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Topic: Fanning Powder
Message: Posted by: peter teagle (Feb 9, 2004 09:44PM)
As a total beginner to card manipulation, can anybody tell me what the cards are suppose to feel like after I have prepared them, with fanning powder, as shown in volume 2 of Jeff McBrides DVD? Any help on this would be much appreciated!

Thanks guys!
Message: Posted by: Bill Hegbli (Feb 10, 2004 03:37AM)
They should feel like they now glide across one another, and fan perfectly, meaning they show the same portions on all card corners.

If you have powder on your hands after handling you have 2 much powder on them.

No white should be showing. If you do have powder showing wipe each card with a cotton ball lightly.
Message: Posted by: peter teagle (Feb 10, 2004 04:12AM)
Thanks wmhegbli, Mine feel slightly 'waxy'! Although they fan pretty well, I can feel a slight resistance or 'drag' when I try to produce the cards individually. I followed JMcB's instructions as acurately as I could. The cards, Bee brand, were new out of the box. Any thoughts, wmhegbli?
I appreciate your help!
Message: Posted by: Bill Hegbli (Feb 10, 2004 04:31AM)
Sounds okay to me, except you may still have a little to much powder on them. Shuffling them may help also. Remember whenever youdrop a card on the floor to wipe it off before putting it back with the others.

Did you break the cards in as shown on the tape? This is important if you are using regular cards. Do not use a ruler as McBride suggest, use a round pencil or a wooden dowel stick of about 5/8". The ruler tore my corner off when I tried it.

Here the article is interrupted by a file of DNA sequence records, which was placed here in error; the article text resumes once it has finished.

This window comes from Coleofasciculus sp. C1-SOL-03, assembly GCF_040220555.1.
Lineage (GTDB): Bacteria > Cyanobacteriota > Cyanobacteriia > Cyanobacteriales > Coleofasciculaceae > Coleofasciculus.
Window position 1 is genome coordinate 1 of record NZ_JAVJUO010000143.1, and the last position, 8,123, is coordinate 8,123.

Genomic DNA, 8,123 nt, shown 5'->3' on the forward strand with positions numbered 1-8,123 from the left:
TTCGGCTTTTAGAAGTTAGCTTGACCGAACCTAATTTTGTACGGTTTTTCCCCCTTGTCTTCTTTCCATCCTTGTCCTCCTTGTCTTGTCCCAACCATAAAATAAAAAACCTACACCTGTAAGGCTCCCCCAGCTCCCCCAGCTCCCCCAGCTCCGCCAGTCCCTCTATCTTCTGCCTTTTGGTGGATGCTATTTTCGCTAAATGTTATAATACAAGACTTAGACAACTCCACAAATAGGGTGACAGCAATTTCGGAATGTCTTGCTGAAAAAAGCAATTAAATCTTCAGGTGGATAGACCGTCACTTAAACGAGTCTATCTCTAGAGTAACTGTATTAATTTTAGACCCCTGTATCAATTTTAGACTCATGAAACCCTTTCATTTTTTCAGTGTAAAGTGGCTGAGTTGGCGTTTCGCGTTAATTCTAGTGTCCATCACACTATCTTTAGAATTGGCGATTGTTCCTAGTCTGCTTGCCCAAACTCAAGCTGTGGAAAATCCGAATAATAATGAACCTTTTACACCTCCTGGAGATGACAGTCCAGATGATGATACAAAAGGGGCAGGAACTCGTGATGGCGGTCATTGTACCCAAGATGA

Message: Posted by: Conus (Feb 10, 2004 07:01AM)
This is true: floor grit is the enemy of prepared cards.

I also agree that using a pencil to break in cards is a great way to go, as suggested by Patrick Page. I have not had good luck using a metal-edged ruler, but I suppose the ruler method would work if given enough tries.

You have to riffle and slap the deck a few times to blow off excess powder. Then, a few cycles through the deck will put it in optimal condition.

I have found that baby powder will work in a pinch. As a rule, I've found powder isn't necessary once a deck is broken in. I guess it's a matter of personal choice.
Message: Posted by: Bill Hegbli (Feb 10, 2004 08:18AM)
Conus, babypowder will only make the deck junk. It absorbes mosture and no longer has Zinc Strate in the powder as in the old days. It has been known to cause cancer.

In very humid weather you may not need powder depending where you live and the time of season. As a general rule Fanning Powder is the way to go. As I stated earlier wipe off excess until they work for you.

I ripped off several edges with the ruler technique. went back to the wooden dowel.
Message: Posted by: peter teagle (Feb 10, 2004 08:31AM)

Thanks for your help, guys! I did use a ruler, a plastic one, and had no problem with tears or snagging the cards. I did use dowelling at first as you suggested, wmhegbli, but I didn't think it removed enough of the finish on the cards, it just kinda curled them! Any tips you guys have on manipilation generally, would be most helpfull.
Message: Posted by: Bill Hegbli (Feb 10, 2004 08:43AM)

I don't agree with McBride that you want to remove any of the finish on the cards. Yes, the dowel does curl the card, that is takeing the stiffness out. You must do it to the front and back in all directions. Then clamp to compress the cards to a straight state.